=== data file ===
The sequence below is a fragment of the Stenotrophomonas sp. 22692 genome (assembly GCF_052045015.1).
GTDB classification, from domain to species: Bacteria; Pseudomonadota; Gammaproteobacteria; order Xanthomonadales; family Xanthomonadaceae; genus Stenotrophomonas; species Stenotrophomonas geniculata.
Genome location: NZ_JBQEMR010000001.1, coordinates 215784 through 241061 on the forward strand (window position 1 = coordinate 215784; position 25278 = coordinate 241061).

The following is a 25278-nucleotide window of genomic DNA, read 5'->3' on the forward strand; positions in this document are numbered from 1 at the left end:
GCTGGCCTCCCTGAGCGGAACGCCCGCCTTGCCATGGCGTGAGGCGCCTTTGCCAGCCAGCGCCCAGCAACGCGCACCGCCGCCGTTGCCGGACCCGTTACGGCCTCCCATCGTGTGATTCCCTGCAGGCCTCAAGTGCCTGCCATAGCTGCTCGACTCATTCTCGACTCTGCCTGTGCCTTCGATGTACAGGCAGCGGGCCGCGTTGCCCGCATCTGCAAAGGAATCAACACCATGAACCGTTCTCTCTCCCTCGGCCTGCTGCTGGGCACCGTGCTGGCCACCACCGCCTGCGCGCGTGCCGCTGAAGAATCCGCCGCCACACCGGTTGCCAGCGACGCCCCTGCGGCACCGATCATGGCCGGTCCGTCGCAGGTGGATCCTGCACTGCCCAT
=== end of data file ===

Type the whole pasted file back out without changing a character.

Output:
The sequence below is a fragment of the Stenotrophomonas sp. 22692 genome (assembly GCF_052045015.1).
GTDB classification, from domain to species: Bacteria; Pseudomonadota; Gammaproteobacteria; order Xanthomonadales; family Xanthomonadaceae; genus Stenotrophomonas; species Stenotrophomonas geniculata.
Genome location: NZ_JBQEMR010000001.1, coordinates 215784 through 241061 on the forward strand (window position 1 = coordinate 215784; position 25278 = coordinate 241061).

The following is a 25278-nucleotide window of genomic DNA, read 5'->3' on the forward strand; positions in this document are numbered from 1 at the left end:
GCTGGCCTCCCTGAGCGGAACGCCCGCCTTGCCATGGCGTGAGGCGCCTTTGCCAGCCAGCGCCCAGCAACGCGCACCGCCGCCGTTGCCGGACCCGTTACGGCCTCCCATCGTGTGATTCCCTGCAGGCCTCAAGTGCCTGCCATAGCTGCTCGACTCATTCTCGACTCTGCCTGTGCCTTCGATGTACAGGCAGCGGGCCGCGTTGCCCGCATCTGCAAAGGAATCAACACCATGAACCGTTCTCTCTCCCTCGGCCTGCTGCTGGGCACCGTGCTGGCCACCACCGCCTGCGCGCGTGCCGCTGAAGAATCCGCCGCCACACCGGTTGCCAGCGACGCCCCTGCGGCACCGATCATGGCCGGTCCGTCGCAGGTGGATCCTGCACTGCCCAT